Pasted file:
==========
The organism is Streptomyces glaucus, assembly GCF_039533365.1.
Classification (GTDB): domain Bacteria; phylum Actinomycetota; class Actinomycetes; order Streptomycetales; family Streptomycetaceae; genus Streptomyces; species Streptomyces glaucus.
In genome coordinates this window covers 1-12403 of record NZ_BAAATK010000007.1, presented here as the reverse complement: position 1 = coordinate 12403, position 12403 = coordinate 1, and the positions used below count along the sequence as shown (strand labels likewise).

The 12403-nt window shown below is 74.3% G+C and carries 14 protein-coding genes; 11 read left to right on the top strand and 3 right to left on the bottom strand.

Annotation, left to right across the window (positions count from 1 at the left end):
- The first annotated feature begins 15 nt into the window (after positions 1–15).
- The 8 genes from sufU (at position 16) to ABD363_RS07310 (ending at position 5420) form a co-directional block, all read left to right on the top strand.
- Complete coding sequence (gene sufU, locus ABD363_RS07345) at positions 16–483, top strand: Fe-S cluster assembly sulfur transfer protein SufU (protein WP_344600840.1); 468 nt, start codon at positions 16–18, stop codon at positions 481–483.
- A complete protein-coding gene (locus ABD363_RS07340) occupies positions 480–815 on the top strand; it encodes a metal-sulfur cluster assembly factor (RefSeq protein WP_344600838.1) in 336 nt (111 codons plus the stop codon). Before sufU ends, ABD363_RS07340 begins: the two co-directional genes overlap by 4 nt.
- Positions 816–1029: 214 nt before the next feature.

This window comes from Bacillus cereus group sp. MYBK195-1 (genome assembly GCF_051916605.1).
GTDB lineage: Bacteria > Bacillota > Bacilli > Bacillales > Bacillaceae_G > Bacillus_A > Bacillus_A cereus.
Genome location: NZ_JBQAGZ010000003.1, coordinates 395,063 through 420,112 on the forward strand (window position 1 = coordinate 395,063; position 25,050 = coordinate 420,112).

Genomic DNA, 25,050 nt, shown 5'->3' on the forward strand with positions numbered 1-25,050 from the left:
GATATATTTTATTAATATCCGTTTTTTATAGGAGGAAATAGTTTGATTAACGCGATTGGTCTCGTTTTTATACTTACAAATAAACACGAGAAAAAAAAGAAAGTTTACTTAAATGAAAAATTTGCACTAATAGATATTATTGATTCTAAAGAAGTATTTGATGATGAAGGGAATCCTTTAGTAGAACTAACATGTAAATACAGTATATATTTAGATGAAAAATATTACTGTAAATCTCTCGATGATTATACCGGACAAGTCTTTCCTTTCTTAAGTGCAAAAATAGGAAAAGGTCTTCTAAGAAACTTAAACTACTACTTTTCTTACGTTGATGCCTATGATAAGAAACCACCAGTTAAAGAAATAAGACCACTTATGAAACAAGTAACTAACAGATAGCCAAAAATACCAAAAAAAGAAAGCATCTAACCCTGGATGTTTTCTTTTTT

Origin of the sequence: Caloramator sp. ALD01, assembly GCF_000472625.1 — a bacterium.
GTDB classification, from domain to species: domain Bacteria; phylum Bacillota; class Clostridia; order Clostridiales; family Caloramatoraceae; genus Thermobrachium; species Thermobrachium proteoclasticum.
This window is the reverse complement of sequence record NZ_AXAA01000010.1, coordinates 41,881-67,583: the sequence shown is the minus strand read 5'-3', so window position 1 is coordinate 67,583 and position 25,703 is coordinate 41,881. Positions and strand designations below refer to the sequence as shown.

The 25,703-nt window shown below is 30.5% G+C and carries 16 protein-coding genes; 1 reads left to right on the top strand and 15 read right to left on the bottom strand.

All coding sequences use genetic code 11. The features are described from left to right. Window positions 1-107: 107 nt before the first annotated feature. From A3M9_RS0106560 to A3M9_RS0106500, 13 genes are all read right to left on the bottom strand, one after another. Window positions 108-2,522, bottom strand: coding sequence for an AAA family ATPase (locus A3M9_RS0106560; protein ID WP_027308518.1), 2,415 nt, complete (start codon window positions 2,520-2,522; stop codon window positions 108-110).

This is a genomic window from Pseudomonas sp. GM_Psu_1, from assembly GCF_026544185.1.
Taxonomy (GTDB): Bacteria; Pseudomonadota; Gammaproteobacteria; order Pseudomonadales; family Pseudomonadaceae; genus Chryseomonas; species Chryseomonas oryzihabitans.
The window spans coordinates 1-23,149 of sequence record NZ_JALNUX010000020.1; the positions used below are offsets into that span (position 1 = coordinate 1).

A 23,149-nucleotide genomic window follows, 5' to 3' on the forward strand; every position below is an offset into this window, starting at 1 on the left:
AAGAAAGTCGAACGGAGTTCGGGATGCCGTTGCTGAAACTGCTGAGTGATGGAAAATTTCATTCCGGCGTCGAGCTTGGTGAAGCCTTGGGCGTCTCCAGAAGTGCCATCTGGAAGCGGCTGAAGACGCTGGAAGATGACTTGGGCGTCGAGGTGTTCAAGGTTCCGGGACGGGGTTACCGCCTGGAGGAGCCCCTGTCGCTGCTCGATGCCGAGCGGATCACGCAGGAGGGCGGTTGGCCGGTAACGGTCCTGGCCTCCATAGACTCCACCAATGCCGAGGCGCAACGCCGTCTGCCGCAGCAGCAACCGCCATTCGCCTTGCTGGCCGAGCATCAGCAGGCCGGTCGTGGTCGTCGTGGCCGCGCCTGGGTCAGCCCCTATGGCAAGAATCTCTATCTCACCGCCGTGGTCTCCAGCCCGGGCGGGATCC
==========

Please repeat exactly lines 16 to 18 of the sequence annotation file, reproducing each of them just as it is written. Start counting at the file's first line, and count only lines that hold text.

Origin of the sequence: Caloramator sp. ALD01, assembly GCF_000472625.1 — a bacterium.
GTDB classification, from domain to species: domain Bacteria; phylum Bacillota; class Clostridia; order Clostridiales; family Caloramatoraceae; genus Thermobrachium; species Thermobrachium proteoclasticum.
This window is the reverse complement of sequence record NZ_AXAA01000010.1, coordinates 41,881-67,583: the sequence shown is the minus strand read 5'-3', so window position 1 is coordinate 67,583 and position 25,703 is coordinate 41,881. Positions and strand designations below refer to the sequence as shown.